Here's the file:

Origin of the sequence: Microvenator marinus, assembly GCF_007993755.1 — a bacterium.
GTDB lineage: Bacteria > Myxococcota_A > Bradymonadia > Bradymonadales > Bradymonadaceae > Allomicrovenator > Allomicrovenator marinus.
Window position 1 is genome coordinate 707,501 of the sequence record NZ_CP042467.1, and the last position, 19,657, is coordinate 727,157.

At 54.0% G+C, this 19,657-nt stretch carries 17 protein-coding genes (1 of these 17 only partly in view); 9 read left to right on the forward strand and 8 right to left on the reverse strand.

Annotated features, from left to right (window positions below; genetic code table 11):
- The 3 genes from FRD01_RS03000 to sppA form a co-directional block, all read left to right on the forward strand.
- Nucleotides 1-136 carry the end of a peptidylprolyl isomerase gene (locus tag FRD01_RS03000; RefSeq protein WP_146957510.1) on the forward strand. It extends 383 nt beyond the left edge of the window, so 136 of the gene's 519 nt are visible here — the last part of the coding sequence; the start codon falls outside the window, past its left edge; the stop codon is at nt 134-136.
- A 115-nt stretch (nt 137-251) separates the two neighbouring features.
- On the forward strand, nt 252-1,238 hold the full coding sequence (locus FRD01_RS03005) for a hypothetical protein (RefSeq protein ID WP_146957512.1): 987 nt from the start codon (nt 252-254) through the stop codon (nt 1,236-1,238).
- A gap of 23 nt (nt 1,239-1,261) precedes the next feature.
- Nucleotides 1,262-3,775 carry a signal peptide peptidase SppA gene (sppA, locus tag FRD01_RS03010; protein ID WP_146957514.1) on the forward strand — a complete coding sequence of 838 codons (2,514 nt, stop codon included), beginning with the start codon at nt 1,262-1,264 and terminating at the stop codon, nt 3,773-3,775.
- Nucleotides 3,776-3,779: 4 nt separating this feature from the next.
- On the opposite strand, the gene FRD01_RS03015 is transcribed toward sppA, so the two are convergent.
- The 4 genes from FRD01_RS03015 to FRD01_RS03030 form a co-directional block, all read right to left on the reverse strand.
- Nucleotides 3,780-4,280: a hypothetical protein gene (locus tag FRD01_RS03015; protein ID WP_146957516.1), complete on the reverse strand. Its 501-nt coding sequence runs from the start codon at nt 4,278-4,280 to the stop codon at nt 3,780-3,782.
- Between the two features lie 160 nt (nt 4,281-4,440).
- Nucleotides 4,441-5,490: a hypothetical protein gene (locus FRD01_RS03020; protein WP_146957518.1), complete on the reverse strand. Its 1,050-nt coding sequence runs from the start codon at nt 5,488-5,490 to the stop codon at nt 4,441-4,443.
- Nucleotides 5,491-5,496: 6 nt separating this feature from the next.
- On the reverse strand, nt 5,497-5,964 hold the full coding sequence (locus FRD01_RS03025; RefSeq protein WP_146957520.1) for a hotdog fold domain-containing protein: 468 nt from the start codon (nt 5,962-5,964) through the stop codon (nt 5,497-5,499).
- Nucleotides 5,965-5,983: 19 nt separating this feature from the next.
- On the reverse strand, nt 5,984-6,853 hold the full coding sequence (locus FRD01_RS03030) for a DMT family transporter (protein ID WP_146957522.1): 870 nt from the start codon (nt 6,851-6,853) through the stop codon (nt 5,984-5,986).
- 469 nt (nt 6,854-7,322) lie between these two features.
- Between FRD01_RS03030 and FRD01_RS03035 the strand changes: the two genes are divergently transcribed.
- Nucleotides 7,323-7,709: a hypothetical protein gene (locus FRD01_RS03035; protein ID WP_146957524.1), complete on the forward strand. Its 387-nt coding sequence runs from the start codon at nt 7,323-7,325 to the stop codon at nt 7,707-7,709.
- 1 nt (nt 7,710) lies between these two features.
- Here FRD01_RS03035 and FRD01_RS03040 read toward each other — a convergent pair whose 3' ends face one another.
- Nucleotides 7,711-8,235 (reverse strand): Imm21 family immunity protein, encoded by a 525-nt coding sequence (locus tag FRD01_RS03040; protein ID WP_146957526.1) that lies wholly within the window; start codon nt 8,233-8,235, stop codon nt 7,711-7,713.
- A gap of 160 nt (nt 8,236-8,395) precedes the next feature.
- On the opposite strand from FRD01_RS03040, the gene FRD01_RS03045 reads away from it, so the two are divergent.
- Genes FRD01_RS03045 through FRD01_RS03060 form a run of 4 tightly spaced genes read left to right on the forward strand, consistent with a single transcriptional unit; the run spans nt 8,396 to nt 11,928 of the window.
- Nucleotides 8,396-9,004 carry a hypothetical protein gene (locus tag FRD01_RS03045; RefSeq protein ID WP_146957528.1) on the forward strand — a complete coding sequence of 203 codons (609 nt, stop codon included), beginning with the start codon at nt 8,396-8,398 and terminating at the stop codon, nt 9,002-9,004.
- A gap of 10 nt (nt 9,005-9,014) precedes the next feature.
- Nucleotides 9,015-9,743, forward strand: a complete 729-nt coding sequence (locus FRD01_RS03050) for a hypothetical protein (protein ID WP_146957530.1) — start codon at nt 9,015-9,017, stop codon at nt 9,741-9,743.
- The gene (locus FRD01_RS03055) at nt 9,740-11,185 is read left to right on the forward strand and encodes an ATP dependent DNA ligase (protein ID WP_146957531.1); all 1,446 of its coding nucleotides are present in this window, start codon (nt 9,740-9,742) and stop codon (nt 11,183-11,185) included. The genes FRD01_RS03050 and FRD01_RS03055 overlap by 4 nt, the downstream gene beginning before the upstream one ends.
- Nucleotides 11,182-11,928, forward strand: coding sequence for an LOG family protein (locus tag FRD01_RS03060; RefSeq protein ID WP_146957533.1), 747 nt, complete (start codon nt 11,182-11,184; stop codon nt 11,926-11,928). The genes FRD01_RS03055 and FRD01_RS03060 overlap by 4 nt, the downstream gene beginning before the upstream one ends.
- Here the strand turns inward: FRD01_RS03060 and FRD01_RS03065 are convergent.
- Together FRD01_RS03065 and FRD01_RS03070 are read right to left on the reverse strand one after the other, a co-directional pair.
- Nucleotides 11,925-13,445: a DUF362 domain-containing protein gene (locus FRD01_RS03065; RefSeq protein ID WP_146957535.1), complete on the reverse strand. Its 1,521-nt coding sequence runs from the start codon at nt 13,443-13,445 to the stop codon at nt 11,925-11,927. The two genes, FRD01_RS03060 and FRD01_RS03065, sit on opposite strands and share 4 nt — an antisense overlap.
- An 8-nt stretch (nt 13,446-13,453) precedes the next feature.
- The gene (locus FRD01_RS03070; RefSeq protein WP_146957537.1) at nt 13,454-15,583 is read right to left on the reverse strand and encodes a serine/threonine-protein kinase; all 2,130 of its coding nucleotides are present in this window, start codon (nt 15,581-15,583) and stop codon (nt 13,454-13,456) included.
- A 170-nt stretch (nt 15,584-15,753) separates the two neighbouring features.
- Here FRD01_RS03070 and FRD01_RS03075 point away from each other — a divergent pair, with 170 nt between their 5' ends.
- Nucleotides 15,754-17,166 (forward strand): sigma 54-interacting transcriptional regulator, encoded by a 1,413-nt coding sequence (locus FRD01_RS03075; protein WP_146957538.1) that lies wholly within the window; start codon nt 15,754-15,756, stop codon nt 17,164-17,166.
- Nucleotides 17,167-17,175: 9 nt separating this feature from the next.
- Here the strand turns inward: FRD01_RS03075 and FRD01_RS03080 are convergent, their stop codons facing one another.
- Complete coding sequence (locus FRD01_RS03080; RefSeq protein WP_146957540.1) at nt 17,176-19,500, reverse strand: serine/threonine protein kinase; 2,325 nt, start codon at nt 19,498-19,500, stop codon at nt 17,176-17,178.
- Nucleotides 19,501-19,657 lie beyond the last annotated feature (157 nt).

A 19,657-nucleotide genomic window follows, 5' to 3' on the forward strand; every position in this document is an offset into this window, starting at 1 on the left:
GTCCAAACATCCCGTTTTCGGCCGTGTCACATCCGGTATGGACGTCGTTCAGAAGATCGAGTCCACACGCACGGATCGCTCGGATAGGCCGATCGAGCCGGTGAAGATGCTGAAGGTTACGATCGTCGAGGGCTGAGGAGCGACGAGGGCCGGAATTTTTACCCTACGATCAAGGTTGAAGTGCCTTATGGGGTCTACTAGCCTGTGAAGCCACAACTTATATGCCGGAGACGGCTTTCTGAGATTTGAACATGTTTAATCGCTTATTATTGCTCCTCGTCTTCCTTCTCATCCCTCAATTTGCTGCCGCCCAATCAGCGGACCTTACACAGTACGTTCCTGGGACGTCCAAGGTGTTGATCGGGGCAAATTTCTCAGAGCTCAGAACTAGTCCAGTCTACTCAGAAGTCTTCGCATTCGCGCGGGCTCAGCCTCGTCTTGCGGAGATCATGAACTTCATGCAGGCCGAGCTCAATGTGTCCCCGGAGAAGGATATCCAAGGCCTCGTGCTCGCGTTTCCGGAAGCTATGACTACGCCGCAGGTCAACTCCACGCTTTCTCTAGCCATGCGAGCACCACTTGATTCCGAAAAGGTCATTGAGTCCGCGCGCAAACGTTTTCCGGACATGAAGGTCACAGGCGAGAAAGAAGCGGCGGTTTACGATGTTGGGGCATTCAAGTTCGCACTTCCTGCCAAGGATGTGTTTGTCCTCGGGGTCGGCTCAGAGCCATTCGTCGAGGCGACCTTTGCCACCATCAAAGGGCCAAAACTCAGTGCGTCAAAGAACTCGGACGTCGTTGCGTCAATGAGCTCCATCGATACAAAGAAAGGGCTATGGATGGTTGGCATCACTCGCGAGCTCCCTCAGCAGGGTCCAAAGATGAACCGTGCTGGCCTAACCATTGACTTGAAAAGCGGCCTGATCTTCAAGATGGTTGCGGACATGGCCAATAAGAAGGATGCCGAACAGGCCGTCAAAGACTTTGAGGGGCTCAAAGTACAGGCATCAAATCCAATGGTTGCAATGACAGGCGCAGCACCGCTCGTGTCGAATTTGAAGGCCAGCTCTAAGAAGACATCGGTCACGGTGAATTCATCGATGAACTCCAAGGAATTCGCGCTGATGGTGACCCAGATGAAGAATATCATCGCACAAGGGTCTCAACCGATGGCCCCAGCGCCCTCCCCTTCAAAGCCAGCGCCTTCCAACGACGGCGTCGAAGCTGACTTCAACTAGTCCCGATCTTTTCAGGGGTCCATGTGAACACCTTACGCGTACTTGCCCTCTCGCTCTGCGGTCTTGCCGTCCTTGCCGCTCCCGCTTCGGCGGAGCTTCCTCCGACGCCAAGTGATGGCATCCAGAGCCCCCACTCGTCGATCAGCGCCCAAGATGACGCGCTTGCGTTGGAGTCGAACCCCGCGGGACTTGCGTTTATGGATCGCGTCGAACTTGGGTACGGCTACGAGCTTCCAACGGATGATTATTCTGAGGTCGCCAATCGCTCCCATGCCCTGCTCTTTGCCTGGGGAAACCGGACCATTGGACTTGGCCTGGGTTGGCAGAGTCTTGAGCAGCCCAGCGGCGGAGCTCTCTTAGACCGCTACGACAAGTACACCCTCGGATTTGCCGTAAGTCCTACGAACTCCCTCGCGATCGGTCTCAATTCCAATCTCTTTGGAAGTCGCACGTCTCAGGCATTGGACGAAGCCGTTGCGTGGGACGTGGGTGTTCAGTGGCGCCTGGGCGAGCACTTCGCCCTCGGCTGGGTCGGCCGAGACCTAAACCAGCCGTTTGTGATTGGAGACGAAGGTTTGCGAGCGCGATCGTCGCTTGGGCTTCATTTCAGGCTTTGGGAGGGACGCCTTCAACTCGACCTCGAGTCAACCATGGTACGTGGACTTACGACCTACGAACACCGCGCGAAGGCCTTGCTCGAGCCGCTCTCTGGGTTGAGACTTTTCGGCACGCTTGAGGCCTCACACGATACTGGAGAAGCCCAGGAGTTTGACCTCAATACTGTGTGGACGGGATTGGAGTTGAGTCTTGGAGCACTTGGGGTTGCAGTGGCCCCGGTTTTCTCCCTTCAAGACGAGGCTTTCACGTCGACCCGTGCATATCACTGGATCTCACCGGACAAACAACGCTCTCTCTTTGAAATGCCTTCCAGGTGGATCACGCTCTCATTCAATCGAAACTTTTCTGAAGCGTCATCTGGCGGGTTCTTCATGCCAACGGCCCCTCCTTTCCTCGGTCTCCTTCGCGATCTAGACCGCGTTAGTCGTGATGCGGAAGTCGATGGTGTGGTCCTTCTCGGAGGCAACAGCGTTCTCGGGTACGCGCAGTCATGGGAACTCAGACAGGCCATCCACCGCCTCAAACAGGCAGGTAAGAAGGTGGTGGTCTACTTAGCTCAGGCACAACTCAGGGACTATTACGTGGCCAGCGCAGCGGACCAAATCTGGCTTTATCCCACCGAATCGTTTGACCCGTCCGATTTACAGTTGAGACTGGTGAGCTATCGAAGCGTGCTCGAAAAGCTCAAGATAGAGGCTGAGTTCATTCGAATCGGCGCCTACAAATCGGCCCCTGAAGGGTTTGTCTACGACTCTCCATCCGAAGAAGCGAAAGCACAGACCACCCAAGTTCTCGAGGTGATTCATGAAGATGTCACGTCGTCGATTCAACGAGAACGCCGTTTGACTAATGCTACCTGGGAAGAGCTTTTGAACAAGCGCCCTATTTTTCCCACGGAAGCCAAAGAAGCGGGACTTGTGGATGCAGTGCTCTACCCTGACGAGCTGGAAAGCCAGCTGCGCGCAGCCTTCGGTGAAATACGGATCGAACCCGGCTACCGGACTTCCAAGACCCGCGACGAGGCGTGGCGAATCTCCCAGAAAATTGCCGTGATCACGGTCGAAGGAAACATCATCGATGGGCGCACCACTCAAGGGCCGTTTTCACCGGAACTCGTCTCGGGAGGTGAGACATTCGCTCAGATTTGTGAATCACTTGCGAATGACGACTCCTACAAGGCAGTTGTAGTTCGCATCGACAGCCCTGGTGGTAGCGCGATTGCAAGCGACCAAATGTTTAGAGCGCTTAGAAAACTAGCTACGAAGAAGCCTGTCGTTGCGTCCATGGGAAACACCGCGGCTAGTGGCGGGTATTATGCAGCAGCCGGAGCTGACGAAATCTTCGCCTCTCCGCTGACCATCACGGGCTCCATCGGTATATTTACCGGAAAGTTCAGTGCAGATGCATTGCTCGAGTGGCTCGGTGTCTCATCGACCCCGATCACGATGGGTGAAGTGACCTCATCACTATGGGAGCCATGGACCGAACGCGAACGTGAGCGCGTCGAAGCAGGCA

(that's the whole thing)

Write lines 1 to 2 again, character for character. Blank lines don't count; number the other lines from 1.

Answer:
Origin of the sequence: Microvenator marinus, assembly GCF_007993755.1 — a bacterium.
GTDB lineage: Bacteria > Myxococcota_A > Bradymonadia > Bradymonadales > Bradymonadaceae > Allomicrovenator > Allomicrovenator marinus.